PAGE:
High school students learn leadership at Freedom Academy

  • Published
  • By Airman 1st Class Emily Hulse
  • 151 ARW/PA
Approximately 90 high school students participated in the 52nd Annual Freedom Academy July 28 through August 2, 2013, hosted by the Utah National Guard and the Honorary Colonels Association.

"Freedom Academy is an opportunity for kids who have already shown leadership potential, to come and learn how that leadership is needed in the world," said Maj. Matthew T. Badell, director of Freedom Academy.

Freedom Academy is an annual leadership retreat open to Utah high schools to send two students, typically in student leadership positions. Students spent a week at Camp Williams learning leadership and team-building skills. Many students expressed a greater appreciation for the freedoms they have as American citizens after learning what Guardsmen and other service members do.

Many delegates said that their favorite event was spending time at the Leadership Reactionary Course (LRC). The LRC is an obstacle course at Camp Williams designed to teach leadership skills within groups by exposing them to problem-solving scenarios both above water and on land.

"It's really good for teamwork," said Brendan Henderson, a senior from Grand County High School. "It's really cool to see all these leaders come together and be able to work together as a team."

Delegates also got the opportunity to learn how state government and the legal system is organized and operates through tours of the state capitol and courthouse.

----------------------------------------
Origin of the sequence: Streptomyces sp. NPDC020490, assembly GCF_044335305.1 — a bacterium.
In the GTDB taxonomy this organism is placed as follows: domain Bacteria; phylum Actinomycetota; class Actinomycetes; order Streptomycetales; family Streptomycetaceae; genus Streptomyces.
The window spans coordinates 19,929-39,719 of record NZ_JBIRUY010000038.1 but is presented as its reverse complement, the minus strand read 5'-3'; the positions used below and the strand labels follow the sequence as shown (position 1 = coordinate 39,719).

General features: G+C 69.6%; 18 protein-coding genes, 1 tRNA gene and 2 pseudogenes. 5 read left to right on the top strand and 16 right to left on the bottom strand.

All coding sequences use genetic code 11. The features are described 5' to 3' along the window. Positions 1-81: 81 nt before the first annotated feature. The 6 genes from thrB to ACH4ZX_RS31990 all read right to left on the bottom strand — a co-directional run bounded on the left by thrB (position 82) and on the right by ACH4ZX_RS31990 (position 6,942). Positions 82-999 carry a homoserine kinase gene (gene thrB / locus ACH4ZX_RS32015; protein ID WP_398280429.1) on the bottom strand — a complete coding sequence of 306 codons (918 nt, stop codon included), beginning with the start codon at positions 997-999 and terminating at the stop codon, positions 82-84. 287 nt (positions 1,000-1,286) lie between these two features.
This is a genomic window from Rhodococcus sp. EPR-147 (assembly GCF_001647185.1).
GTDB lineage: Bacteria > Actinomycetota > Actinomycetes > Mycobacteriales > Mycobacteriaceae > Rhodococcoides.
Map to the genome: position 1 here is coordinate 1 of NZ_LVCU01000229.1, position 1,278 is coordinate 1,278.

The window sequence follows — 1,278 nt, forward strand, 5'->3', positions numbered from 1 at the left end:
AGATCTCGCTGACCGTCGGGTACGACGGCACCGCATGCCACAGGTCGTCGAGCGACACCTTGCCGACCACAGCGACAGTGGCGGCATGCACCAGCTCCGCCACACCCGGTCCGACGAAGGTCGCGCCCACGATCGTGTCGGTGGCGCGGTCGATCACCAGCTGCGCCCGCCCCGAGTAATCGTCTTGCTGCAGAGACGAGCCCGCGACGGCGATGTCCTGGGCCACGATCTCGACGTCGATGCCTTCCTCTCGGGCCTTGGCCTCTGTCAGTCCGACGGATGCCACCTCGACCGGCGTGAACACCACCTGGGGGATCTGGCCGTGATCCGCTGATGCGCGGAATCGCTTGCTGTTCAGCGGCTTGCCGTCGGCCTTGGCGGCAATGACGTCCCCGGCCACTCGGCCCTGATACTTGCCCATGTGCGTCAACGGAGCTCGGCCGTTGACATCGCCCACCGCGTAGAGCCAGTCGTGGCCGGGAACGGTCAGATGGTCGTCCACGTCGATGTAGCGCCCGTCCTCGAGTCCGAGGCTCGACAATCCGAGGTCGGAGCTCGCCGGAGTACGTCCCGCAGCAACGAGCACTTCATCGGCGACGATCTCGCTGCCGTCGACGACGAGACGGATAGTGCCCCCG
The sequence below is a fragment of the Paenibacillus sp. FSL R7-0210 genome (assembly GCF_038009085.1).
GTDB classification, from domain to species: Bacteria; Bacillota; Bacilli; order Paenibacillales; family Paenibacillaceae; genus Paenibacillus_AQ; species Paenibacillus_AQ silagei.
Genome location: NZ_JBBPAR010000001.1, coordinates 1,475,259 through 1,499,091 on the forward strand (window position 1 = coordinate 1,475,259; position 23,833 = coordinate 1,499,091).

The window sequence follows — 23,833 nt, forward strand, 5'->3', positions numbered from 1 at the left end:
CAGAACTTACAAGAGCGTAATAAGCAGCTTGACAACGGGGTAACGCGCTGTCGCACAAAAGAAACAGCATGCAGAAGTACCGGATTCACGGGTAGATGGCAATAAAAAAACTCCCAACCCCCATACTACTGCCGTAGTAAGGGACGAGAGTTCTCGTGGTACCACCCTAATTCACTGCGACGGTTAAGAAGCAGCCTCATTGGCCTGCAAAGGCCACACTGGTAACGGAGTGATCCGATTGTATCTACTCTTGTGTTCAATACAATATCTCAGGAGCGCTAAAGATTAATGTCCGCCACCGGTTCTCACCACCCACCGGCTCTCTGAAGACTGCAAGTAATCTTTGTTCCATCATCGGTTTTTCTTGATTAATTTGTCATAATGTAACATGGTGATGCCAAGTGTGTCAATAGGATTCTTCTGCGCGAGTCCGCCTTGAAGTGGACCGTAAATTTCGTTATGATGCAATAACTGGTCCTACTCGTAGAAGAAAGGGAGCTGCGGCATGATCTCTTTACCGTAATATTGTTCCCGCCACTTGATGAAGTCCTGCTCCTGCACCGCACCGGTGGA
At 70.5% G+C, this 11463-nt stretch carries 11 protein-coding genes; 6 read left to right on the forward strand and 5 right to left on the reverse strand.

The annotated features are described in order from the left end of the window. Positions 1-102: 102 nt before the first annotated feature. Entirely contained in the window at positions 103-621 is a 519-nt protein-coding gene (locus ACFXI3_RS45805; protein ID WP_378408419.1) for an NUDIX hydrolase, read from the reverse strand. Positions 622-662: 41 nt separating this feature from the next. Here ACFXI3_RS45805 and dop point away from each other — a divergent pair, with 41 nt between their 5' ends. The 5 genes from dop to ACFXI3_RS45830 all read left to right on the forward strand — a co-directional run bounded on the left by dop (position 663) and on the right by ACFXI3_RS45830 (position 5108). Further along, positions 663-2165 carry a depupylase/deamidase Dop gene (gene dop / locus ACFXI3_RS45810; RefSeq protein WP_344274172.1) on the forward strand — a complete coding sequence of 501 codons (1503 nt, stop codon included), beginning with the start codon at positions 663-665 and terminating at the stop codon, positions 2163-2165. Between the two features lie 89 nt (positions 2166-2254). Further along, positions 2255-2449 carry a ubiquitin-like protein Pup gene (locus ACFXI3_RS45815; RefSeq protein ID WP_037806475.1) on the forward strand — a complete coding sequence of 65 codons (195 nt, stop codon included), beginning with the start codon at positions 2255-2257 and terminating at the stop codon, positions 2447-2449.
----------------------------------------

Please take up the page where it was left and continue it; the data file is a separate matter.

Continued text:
Mitchell Beecham, a student body officer at Cedar High School, said he enjoyed the tour of the courthouse because he is considering going to law school.

"I wasn't sure if I wanted to be an attorney or not, so it was nice to hear from some and hear how their job relates to our freedoms," he said.

Guardsmen who participate as counselors get to participate in all of the activities, and provide delegates with leadership examples.

"These are kids that are the top of their school," said Air Force Staff Sgt. Ashley Hood, from the 130th Engineering and Installation Squadron. "It's been really fun, we've been able to show them the freedoms that they do have, and get to see how they learn."

Army Staff Sgt. Lyndsey Prax, with the 128th Mobile Public Affairs Detachment, said that after six years as a counselor at Freedom Academy, she's noticed that every group of delegates is different, but she is inspired by them.

"These kids inspire us, as counselors," said Prax. "Every year it reminds me why I joined the military and how much I love our country."

Army Sgt. 1st Class Levi Boardman, this year's Freedom Academy first sergeant, said that he hopes that delegates will take the skills they learned at Freedom Academy and apply them the rest of their lives.

"It's been a week that we've tried to pack with as much as we could," said Boardman. "We hope that they can see how their community can help out with freedom and patriotism, and how they can make changes in very small ways, with huge effects."